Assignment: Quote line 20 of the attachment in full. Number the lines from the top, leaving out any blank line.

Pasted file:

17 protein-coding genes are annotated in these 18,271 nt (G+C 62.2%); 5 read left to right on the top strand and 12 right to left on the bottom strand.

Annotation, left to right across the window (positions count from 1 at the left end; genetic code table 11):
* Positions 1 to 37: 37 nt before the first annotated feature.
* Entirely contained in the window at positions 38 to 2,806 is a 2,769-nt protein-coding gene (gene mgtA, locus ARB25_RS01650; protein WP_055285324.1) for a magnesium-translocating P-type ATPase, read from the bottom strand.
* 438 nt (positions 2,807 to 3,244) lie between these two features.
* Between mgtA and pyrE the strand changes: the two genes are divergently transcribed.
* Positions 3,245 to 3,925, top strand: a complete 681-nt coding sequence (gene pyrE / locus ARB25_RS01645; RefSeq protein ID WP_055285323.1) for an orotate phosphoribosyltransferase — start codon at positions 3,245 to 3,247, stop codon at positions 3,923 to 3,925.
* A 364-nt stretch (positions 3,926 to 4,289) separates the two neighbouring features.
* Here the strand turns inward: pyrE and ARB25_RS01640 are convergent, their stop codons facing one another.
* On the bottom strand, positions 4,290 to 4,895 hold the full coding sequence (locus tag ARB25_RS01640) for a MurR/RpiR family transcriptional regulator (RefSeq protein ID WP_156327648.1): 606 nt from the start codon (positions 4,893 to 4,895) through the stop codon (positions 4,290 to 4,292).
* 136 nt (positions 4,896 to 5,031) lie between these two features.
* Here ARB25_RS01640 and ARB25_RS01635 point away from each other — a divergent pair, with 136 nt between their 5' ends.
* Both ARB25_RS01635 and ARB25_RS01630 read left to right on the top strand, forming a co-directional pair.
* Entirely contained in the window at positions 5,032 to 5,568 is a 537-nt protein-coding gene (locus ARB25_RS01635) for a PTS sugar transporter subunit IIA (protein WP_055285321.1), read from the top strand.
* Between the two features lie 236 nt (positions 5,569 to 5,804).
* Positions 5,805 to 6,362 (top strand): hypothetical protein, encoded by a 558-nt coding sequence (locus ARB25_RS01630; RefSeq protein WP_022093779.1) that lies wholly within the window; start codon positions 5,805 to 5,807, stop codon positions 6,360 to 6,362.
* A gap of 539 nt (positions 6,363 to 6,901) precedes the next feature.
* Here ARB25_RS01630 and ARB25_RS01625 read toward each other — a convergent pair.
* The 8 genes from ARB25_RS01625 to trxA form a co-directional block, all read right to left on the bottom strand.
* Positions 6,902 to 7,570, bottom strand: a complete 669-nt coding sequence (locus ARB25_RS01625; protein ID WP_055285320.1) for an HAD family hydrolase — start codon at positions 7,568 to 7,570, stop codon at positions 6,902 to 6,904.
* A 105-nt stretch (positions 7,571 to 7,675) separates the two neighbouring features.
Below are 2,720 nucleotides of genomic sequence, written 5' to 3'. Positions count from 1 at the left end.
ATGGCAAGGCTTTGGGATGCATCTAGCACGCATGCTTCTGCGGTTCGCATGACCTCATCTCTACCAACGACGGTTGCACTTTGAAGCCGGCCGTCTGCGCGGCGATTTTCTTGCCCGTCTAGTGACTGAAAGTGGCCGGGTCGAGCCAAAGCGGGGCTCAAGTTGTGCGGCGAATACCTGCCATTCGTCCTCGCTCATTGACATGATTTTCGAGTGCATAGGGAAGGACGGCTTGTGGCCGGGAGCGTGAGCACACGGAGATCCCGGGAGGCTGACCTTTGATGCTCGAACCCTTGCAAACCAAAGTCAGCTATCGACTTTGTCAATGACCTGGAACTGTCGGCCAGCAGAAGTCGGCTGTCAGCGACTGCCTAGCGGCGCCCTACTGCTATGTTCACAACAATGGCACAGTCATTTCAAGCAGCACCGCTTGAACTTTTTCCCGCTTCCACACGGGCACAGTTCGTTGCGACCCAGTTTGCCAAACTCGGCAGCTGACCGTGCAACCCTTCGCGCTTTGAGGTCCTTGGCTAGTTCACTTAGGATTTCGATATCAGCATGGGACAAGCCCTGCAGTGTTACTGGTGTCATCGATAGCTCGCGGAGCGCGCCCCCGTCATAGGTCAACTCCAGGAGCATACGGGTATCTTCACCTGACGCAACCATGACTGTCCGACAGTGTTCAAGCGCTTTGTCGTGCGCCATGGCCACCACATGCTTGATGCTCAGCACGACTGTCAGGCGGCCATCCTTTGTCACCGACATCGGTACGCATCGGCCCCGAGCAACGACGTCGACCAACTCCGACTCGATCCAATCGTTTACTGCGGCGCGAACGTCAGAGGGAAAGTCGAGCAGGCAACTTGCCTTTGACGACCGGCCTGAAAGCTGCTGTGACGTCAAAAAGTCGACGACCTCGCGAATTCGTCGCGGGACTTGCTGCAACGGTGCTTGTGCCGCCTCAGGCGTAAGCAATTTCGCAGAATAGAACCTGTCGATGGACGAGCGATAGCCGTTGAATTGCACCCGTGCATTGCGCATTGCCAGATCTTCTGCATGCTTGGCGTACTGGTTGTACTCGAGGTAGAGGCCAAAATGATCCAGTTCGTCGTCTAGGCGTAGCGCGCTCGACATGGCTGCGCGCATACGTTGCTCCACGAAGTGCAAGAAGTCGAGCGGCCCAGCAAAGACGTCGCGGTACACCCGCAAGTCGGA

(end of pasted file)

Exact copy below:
* Positions 6,902 to 7,570, bottom strand: a complete 669-nt coding sequence (locus ARB25_RS01625; protein ID WP_055285320.1) for an HAD family hydrolase — start codon at positions 7,568 to 7,570, stop codon at positions 6,902 to 6,904.